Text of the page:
Beyond Bulls & Bears

A Templeton View From Beijing

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Last week Templeton Global Equity Group met in China to compare research notes, talk markets and explore investment opportunities in the region.

Norm Boersma, CFA, chief investment officer of Templeton Global Equity Group, gives us a sneak peek into some of the themes from these research meetings. 


Norm Boersma on China’s Slowing GDP Growth

“China has had an amazing period of double-digit growth, but as we see it, that’s not sustainable as its economy evolves. I think people are now figuring out what the new ‘reset’ rate should be for China going forward. The government-declared number seems to be 7.5%, but whether that can be realized or not is difficult to say. We believe, from a long-term perspective, China is going to be fine; we are not really worried about slowing growth. As bottom-up stock pickers, we focus on the individual stock valuations. On the individual company level, there are some specific issues we are concerned with. A number of state-owned enterprises in China could be looked upon more as employment vehicles, rather than return-to-shareholder type vehicles. So as an investor, we have to be really careful of what we pay for those. There aren’t as many private companies listed in China, but we are taking an active look here.

“Among particular sectors, banks in China have certainly gotten cheaper, but there are probably quite a few situations where loans are likely to be problematic. We could see a rise in non-performing loans (NPL) so, again, we have to be careful about vetting each potential investment and making sure we are paying what we believe to be the right price. The market has had a little bit of bounce recently, but in general it has been trending down, and that should bring us more opportunities.”

Norm Boersma

On Fed Tapering

“Tapering of the US Federal Reserve’s QE program will have a real fundamental economic impact. Interest rates around the world have been low and a lot of that has basically been governments pushing rates down at the short end of the curve. Policymakers are starting to look at that and say, ‘things are growing, so we probably should be pulling back; we don’t want to create an inflation problem or bubbles.’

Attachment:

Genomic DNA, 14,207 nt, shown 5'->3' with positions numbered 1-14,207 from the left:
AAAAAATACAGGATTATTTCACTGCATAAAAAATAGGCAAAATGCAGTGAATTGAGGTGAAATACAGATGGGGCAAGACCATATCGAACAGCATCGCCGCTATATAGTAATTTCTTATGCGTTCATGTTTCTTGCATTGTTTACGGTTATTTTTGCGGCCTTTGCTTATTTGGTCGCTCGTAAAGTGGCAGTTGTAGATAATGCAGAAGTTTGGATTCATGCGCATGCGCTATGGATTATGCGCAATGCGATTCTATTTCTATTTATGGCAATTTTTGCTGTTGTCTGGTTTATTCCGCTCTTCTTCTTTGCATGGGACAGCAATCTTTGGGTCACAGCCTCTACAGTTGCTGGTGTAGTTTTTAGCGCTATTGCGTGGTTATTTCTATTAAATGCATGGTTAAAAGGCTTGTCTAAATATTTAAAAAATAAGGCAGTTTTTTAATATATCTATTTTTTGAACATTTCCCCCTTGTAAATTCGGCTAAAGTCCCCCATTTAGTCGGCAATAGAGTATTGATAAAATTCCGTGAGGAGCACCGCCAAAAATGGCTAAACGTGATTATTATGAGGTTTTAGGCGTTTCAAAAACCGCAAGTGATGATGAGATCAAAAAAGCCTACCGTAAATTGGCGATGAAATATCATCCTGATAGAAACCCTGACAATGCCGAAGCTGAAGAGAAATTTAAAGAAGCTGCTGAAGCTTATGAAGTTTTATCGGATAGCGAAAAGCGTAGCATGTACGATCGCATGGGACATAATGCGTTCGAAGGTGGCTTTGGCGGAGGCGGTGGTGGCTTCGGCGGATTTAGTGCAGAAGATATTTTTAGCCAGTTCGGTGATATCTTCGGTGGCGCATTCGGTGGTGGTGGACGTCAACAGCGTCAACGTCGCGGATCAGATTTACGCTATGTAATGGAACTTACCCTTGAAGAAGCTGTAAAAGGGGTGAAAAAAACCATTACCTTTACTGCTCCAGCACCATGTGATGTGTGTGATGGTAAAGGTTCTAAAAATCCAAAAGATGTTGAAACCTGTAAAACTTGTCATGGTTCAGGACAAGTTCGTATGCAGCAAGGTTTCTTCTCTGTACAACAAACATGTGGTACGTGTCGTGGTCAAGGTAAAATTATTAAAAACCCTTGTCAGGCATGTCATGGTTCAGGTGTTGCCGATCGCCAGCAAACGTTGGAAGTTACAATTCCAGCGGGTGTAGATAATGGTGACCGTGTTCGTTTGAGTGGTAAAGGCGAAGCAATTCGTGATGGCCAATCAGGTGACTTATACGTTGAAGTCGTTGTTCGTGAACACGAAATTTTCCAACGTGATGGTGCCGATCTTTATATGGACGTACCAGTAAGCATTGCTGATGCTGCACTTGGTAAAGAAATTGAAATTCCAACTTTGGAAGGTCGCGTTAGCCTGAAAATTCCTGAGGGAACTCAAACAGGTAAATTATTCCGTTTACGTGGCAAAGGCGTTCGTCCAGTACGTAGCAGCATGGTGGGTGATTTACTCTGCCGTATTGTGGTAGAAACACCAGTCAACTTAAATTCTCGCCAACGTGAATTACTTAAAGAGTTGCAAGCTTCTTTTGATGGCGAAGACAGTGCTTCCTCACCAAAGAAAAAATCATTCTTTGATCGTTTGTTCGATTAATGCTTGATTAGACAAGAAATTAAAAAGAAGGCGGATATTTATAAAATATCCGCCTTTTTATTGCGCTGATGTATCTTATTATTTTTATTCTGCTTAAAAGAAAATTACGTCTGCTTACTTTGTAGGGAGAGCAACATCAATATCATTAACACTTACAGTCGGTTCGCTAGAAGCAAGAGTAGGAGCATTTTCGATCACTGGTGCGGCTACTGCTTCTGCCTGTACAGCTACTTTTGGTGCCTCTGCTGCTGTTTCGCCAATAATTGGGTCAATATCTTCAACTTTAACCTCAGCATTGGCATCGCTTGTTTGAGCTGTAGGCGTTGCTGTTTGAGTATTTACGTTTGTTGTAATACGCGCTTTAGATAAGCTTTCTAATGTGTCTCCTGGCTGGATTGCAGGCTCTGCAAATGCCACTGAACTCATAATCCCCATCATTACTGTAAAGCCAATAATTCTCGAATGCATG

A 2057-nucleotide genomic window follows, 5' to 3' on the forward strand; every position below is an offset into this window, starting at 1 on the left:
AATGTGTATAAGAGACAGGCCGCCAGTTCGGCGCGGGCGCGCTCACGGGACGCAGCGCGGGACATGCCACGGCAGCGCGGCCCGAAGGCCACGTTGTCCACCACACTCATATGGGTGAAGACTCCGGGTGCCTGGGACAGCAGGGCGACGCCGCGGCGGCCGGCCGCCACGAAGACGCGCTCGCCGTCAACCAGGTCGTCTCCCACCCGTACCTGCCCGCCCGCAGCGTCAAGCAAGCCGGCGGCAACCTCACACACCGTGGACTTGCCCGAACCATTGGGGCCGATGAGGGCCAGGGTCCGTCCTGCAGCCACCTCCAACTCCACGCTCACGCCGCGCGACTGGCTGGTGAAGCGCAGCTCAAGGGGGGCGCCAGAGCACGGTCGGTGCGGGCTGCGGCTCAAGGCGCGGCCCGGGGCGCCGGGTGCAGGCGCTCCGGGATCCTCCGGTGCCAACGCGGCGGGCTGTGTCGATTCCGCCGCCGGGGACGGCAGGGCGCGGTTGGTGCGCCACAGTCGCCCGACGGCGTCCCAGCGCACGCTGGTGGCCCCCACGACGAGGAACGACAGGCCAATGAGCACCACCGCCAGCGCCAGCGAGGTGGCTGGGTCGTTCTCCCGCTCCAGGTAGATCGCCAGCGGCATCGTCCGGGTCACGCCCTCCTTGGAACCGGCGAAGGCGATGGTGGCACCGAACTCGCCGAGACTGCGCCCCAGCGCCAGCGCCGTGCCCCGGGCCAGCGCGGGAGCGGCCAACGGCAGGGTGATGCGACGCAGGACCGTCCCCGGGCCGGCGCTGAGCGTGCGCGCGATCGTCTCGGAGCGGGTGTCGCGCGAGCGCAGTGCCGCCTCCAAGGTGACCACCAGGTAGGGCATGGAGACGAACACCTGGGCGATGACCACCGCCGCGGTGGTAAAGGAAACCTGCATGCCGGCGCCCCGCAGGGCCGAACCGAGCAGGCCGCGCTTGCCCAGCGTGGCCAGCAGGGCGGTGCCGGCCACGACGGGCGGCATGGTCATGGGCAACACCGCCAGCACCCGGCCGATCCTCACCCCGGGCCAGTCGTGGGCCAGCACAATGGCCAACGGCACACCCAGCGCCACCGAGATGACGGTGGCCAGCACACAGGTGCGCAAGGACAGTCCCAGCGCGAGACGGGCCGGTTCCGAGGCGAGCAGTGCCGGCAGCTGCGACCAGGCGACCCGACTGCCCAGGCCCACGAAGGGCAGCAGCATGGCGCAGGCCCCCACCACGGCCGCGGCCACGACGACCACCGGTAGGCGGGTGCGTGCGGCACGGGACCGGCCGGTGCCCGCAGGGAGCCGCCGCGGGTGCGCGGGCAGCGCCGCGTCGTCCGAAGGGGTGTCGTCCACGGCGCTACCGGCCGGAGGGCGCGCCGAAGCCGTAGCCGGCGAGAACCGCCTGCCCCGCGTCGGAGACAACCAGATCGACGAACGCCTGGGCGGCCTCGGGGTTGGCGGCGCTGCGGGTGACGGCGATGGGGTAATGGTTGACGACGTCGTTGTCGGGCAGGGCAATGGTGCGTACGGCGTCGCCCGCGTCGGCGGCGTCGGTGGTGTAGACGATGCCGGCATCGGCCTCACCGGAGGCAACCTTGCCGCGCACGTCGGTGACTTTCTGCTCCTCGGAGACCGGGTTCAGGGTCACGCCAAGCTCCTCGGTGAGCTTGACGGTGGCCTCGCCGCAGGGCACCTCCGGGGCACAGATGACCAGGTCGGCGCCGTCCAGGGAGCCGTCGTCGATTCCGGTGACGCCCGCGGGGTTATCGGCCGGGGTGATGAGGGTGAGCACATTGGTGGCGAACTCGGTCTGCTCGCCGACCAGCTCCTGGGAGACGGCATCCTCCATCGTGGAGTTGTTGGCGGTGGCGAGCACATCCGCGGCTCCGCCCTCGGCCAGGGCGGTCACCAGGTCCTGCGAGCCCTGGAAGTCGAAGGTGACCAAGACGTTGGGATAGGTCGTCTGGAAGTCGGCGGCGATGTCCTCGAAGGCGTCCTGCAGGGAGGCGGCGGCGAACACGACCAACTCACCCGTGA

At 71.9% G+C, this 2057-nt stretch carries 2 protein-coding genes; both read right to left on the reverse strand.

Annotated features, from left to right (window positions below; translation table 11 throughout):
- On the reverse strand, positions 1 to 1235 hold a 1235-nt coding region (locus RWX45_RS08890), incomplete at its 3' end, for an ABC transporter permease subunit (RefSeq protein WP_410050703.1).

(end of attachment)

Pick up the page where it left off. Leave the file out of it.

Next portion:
“There have been some real estate booms arguably created in places, including areas of Asia and Canada, because of low rates. As rates rise, there are places where there could be problems. That’s a natural economic phenomenon. From our perspective we come back to individual companies. We take a look at the companies we own and do a scenario analysis. For example, if rates were 3%, 4% or 5%, what does that do to the longer-term earnings potential for those companies? Are there companies that we own that have balance sheets that will become so stressed that it’s a real problem? It’s just making sure that we understand what we own in a rising rate environment, and understanding what the impact could be. Most of the time, we are quite focused on companies that generate lots of cash and have good balance sheets. If companies have cash and a strong balance sheet in a rising rate environment, there’s the potential to earn a higher return on the cash, so rising rates are not always bad.”

On Opportunities in Europe

“What we are seeing on an individual security level is there are still lots of opportunities. There has been a bounce in the European market overall this year, but it’s still better valued than the US in our opinion. European financials had been the area that people have been most worried about, and there the worries have been mainly on solvency. The sovereign risk problems that we saw in Europe directly played into worries about the banking sector because they hold a lot of those bonds. That’s pushed the capital ratios down. The banks have recapitalized, and the economy is starting to stabilize. We actually had taken advantage of some opportunities we saw there in the last couple of years.

“We have also been looking at companies that are really global players, where their operations are located around the world, but because they’re headquartered in Europe they were being penalized on a valuation basis. We looked at that and essentially said, ‘hey, these guys are competing with US companies, with Japanese companies, with Asian companies.’ They were really doing the same thing, but were valued much more cheaply. It just made a lot of sense to us to pursue those sorts of opportunities.”

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What Are the Risks?

All investments involve risks, including possible loss of principal. The value of investments can go down as well as up, and investors may not get back the full amount invested. Investments in foreign securities involve special risks including currency fluctuations, economic instability and political developments. Investments in emerging markets involve heightened risks related to these same factors.  Current political uncertainty surrounding the European Union (EU) and its membership may increase market volatility. The financial instability of some countries in the EU, including Greece, Italy and Spain, together with the risk of that impacting other more stable countries may increase the economic risk of investing in companies in Europe.

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